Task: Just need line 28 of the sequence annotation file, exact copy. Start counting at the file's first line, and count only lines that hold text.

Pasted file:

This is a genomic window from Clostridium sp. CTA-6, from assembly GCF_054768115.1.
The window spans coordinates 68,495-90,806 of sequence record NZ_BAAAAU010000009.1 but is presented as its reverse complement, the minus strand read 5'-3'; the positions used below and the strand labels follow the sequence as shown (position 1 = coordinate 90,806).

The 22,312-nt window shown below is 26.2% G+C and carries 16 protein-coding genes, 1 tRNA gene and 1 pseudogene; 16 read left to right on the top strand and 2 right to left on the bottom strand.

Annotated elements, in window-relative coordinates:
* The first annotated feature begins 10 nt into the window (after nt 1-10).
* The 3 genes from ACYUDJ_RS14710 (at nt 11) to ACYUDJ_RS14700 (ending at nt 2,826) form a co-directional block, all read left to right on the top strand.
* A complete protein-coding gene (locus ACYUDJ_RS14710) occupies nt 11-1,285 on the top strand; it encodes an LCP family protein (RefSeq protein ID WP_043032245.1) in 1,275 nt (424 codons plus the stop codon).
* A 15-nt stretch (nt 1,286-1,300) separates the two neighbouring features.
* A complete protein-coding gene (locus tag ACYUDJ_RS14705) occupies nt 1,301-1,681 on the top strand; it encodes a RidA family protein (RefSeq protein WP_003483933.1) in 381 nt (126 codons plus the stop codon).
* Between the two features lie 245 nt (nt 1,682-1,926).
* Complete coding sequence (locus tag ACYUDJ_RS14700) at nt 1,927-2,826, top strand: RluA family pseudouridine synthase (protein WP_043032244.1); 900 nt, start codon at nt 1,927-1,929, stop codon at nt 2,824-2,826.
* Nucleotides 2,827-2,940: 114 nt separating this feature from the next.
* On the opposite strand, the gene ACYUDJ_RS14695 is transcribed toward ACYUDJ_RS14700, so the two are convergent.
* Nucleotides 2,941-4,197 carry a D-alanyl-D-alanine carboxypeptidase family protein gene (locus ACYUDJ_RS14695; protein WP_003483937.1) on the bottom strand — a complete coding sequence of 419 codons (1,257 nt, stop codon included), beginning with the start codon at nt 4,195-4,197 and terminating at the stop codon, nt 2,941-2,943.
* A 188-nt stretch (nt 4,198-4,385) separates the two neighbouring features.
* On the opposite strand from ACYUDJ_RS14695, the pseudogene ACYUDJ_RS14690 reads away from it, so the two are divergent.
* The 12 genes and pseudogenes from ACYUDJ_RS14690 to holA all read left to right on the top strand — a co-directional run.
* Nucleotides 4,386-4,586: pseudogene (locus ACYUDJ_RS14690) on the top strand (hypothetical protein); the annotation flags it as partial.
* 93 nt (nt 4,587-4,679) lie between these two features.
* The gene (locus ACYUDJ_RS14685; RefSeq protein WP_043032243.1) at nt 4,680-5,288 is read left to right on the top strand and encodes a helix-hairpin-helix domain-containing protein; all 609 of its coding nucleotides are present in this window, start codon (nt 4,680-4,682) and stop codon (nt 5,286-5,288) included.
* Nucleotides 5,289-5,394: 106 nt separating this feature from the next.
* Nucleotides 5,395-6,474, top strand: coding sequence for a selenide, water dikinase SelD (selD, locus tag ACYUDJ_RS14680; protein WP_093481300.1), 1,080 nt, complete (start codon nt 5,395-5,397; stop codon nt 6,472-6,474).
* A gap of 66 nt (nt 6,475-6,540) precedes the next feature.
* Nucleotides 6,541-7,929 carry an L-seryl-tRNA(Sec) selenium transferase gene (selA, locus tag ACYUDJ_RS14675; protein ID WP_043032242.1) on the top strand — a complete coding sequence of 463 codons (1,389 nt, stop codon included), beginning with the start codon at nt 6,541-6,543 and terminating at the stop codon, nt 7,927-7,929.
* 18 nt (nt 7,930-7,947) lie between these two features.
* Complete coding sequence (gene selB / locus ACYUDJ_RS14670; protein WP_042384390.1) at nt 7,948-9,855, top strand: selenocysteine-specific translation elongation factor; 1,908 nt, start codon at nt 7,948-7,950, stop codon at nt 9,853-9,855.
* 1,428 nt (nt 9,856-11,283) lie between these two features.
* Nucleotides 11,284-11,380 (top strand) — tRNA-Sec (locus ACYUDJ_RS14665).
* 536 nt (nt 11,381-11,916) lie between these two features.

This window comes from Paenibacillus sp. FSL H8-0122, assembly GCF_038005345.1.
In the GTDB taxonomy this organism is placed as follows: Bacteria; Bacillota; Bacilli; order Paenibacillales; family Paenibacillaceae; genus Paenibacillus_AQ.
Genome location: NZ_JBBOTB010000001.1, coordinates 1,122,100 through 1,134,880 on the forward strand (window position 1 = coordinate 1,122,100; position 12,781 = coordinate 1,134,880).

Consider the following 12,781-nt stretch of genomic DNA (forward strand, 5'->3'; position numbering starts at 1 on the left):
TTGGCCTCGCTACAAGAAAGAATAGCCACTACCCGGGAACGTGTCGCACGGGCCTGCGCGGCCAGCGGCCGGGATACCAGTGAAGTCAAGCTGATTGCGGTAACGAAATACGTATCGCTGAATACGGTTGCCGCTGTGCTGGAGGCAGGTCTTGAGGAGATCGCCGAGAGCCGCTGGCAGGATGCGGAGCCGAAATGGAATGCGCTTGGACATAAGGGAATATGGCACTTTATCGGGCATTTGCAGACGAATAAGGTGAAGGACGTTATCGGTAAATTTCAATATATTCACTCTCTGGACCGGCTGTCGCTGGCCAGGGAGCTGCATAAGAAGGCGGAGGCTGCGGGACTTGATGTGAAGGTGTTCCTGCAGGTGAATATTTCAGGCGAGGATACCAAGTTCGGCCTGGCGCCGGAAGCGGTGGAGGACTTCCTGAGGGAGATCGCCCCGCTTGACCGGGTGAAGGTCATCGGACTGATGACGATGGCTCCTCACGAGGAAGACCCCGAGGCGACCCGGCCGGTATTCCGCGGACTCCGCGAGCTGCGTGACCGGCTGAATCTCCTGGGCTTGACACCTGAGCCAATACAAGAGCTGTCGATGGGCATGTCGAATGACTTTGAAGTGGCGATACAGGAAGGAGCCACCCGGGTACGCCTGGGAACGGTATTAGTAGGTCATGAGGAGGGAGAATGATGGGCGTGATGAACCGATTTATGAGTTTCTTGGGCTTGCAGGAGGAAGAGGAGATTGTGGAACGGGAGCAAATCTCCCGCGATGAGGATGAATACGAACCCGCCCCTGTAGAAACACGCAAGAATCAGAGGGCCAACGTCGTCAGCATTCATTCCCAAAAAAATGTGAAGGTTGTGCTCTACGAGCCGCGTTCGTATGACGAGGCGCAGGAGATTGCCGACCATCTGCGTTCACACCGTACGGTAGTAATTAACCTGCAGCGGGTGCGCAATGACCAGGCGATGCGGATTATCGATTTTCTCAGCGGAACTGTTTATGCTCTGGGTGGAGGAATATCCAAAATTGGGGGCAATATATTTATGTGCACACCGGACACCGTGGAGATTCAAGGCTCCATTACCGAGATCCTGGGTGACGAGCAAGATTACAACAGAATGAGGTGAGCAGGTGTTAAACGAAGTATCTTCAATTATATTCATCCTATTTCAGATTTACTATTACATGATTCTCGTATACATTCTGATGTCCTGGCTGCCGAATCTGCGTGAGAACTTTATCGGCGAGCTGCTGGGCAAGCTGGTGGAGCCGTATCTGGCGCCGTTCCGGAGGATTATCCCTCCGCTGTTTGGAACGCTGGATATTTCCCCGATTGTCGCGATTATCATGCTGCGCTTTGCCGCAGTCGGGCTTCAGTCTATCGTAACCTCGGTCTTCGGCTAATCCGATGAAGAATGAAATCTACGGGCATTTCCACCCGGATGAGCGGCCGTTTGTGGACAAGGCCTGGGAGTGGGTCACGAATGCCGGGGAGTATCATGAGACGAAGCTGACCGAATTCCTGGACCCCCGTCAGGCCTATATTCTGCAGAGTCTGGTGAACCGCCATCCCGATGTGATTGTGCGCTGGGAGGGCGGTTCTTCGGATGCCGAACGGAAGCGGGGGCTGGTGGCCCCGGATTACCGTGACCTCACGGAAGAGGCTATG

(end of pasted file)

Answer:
* Nucleotides 11,284-11,380 (top strand) — tRNA-Sec (locus ACYUDJ_RS14665).